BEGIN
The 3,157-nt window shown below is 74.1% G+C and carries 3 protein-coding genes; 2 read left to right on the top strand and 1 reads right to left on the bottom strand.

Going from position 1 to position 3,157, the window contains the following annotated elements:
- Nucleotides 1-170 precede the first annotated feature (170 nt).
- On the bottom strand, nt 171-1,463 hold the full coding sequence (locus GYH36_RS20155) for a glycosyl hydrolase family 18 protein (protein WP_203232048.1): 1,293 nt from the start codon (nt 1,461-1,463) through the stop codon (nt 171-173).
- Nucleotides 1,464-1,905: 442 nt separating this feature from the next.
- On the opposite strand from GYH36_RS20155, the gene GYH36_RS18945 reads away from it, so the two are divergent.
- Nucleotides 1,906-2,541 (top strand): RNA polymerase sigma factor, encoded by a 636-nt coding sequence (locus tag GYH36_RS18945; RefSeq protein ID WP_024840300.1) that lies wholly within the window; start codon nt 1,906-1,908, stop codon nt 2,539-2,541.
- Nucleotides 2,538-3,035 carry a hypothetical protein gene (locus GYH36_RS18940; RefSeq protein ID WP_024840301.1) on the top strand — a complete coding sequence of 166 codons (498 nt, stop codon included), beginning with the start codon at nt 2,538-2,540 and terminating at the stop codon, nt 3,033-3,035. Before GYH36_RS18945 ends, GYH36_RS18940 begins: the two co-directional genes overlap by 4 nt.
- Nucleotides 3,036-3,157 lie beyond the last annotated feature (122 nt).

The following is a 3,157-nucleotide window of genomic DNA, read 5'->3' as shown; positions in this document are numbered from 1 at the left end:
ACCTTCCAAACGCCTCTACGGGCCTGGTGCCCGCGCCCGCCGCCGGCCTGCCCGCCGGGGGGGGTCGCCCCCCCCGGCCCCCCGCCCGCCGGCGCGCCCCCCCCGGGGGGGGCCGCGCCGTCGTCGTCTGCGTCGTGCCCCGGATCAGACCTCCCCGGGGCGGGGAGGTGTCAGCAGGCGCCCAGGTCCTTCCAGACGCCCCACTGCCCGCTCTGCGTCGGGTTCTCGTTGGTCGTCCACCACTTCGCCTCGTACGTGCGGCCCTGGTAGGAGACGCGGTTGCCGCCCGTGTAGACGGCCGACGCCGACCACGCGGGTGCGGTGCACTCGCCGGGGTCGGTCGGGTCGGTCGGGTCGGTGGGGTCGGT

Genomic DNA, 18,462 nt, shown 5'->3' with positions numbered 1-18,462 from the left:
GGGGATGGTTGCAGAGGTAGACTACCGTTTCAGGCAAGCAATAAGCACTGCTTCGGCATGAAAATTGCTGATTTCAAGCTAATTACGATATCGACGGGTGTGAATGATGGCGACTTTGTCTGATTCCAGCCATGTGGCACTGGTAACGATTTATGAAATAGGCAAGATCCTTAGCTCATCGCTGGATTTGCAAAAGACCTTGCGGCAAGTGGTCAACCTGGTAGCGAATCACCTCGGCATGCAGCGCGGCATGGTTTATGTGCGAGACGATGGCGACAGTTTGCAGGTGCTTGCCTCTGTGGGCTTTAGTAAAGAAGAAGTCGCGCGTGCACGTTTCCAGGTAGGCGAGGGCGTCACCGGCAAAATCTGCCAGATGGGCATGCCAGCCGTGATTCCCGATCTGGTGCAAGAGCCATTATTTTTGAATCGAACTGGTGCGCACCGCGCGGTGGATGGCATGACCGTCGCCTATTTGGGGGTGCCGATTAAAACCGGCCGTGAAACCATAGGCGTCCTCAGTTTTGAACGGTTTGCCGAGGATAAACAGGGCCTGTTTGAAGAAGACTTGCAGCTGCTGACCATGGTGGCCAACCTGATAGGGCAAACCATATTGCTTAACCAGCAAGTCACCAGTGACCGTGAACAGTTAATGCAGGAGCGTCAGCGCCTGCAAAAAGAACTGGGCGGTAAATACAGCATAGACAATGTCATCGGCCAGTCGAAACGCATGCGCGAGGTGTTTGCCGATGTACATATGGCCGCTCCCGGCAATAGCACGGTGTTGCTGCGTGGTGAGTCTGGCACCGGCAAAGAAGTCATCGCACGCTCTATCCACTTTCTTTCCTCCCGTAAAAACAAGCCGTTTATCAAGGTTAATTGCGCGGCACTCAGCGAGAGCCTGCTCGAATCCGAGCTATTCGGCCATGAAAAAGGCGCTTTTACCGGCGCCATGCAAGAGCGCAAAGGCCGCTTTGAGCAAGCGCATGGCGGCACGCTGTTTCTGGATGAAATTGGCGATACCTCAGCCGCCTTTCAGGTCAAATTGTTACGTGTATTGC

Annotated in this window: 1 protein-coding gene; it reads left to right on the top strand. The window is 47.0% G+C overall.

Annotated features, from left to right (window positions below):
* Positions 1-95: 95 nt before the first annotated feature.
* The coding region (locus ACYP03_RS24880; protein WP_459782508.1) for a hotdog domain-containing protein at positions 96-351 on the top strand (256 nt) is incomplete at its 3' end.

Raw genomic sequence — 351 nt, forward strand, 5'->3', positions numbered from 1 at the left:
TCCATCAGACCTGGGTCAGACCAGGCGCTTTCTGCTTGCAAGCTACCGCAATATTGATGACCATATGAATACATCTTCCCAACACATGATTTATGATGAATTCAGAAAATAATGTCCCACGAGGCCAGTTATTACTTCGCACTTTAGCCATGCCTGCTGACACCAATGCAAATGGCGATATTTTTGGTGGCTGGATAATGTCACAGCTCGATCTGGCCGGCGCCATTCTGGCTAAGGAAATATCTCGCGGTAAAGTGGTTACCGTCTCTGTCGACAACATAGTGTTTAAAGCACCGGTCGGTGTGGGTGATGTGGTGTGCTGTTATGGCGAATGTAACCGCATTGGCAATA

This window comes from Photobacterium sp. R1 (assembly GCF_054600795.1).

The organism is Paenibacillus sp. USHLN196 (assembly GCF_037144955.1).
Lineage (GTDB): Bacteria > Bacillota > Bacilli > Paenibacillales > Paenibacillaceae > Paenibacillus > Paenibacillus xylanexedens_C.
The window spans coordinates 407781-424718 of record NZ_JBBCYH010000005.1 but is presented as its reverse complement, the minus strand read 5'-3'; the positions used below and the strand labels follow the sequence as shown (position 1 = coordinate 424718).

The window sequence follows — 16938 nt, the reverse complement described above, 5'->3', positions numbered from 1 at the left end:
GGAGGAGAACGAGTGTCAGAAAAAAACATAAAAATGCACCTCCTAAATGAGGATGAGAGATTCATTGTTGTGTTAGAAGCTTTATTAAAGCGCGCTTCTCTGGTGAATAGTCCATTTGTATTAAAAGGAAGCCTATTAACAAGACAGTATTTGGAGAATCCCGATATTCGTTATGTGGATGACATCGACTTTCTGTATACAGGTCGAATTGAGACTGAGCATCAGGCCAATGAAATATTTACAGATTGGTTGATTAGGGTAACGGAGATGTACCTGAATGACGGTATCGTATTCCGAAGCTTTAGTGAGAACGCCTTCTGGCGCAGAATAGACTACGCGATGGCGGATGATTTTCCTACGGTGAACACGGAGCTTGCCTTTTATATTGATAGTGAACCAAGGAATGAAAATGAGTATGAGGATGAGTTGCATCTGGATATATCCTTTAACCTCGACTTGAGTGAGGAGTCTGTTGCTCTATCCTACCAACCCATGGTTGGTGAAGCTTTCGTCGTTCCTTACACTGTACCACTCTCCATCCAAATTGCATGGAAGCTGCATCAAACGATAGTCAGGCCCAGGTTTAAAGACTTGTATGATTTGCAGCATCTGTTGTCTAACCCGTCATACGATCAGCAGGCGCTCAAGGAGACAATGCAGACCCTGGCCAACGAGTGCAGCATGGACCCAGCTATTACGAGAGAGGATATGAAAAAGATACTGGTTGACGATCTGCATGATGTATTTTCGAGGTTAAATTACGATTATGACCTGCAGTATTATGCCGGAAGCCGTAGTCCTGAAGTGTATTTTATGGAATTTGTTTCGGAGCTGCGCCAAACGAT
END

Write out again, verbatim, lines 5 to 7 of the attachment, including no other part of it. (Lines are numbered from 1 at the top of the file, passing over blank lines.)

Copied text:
- Nucleotides 1,464-1,905: 442 nt separating this feature from the next.
- On the opposite strand from GYH36_RS20155, the gene GYH36_RS18945 reads away from it, so the two are divergent.
- Nucleotides 1,906-2,541 (top strand): RNA polymerase sigma factor, encoded by a 636-nt coding sequence (locus tag GYH36_RS18945; RefSeq protein ID WP_024840300.1) that lies wholly within the window; start codon nt 1,906-1,908, stop codon nt 2,539-2,541.